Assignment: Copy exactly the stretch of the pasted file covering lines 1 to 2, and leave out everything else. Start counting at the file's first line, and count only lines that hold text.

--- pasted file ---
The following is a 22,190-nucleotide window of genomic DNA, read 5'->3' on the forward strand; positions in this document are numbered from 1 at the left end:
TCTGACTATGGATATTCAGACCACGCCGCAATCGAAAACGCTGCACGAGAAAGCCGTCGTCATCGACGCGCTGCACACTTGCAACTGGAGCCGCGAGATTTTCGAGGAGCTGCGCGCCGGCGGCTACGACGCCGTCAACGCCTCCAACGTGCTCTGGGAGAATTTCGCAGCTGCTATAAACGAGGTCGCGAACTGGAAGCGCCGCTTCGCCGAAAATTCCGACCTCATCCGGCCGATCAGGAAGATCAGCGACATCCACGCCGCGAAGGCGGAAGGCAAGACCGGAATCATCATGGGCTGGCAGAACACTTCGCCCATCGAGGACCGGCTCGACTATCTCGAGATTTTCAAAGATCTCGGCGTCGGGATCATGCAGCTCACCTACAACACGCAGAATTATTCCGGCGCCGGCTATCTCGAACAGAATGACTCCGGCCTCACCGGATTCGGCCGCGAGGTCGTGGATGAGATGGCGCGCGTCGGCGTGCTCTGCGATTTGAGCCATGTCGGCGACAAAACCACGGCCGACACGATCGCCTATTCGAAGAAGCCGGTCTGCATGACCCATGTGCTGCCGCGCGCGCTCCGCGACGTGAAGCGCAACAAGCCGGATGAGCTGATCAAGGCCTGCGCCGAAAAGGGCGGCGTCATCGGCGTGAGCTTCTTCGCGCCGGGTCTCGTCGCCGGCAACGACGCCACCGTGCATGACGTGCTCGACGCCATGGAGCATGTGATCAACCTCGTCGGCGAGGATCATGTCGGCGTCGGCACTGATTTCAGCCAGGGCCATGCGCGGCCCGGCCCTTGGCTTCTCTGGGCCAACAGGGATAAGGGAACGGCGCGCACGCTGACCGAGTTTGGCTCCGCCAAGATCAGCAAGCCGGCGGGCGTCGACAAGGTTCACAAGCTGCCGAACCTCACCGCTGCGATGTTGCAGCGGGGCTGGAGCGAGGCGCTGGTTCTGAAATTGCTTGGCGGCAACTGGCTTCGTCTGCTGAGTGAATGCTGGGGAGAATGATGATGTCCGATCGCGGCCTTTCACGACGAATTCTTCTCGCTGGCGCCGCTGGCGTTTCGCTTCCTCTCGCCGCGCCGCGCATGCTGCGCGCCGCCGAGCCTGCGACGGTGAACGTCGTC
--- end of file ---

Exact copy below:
The following is a 22,190-nucleotide window of genomic DNA, read 5'->3' on the forward strand; positions in this document are numbered from 1 at the left end:
TCTGACTATGGATATTCAGACCACGCCGCAATCGAAAACGCTGCACGAGAAAGCCGTCGTCATCGACGCGCTGCACACTTGCAACTGGAGCCGCGAGATTTTCGAGGAGCTGCGCGCCGGCGGCTACGACGCCGTCAACGCCTCCAACGTGCTCTGGGAGAATTTCGCAGCTGCTATAAACGAGGTCGCGAACTGGAAGCGCCGCTTCGCCGAAAATTCCGACCTCATCCGGCCGATCAGGAAGATCAGCGACATCCACGCCGCGAAGGCGGAAGGCAAGACCGGAATCATCATGGGCTGGCAGAACACTTCGCCCATCGAGGACCGGCTCGACTATCTCGAGATTTTCAAAGATCTCGGCGTCGGGATCATGCAGCTCACCTACAACACGCAGAATTATTCCGGCGCCGGCTATCTCGAACAGAATGACTCCGGCCTCACCGGATTCGGCCGCGAGGTCGTGGATGAGATGGCGCGCGTCGGCGTGCTCTGCGATTTGAGCCATGTCGGCGACAAAACCACGGCCGACACGATCGCCTATTCGAAGAAGCCGGTCTGCATGACCCATGTGCTGCCGCGCGCGCTCCGCGACGTGAAGCGCAACAAGCCGGATGAGCTGATCAAGGCCTGCGCCGAAAAGGGCGGCGTCATCGGCGTGAGCTTCTTCGCGCCGGGTCTCGTCGCCGGCAACGACGCCACCGTGCATGACGTGCTCGACGCCATGGAGCATGTGATCAACCTCGTCGGCGAGGATCATGTCGGCGTCGGCACTGATTTCAGCCAGGGCCATGCGCGGCCCGGCCCTTGGCTTCTCTGGGCCAACAGGGATAAGGGAACGGCGCGCACGCTGACCGAGTTTGGCTCCGCCAAGATCAGCAAGCCGGCGGGCGTCGACAAGGTTCACAAGCTGCCGAACCTCACCGCTGCGATGTTGCAGCGGGGCTGGAGCGAGGCGCTGGTTCTGAAATTGCTTGGCGGCAACTGGCTTCGTCTGCTGAGTGAATGCTGGGGAGAATGATGATGTCCGATCGCGGCCTTTCACGACGAATTCTTCTCGCTGGCGCCGCTGGCGTTTCGCTTCCTCTCGCCGCGCCGCGCATGCTGCGCGCCGCCGAGCCTGCGACGGTGAACGTCGTC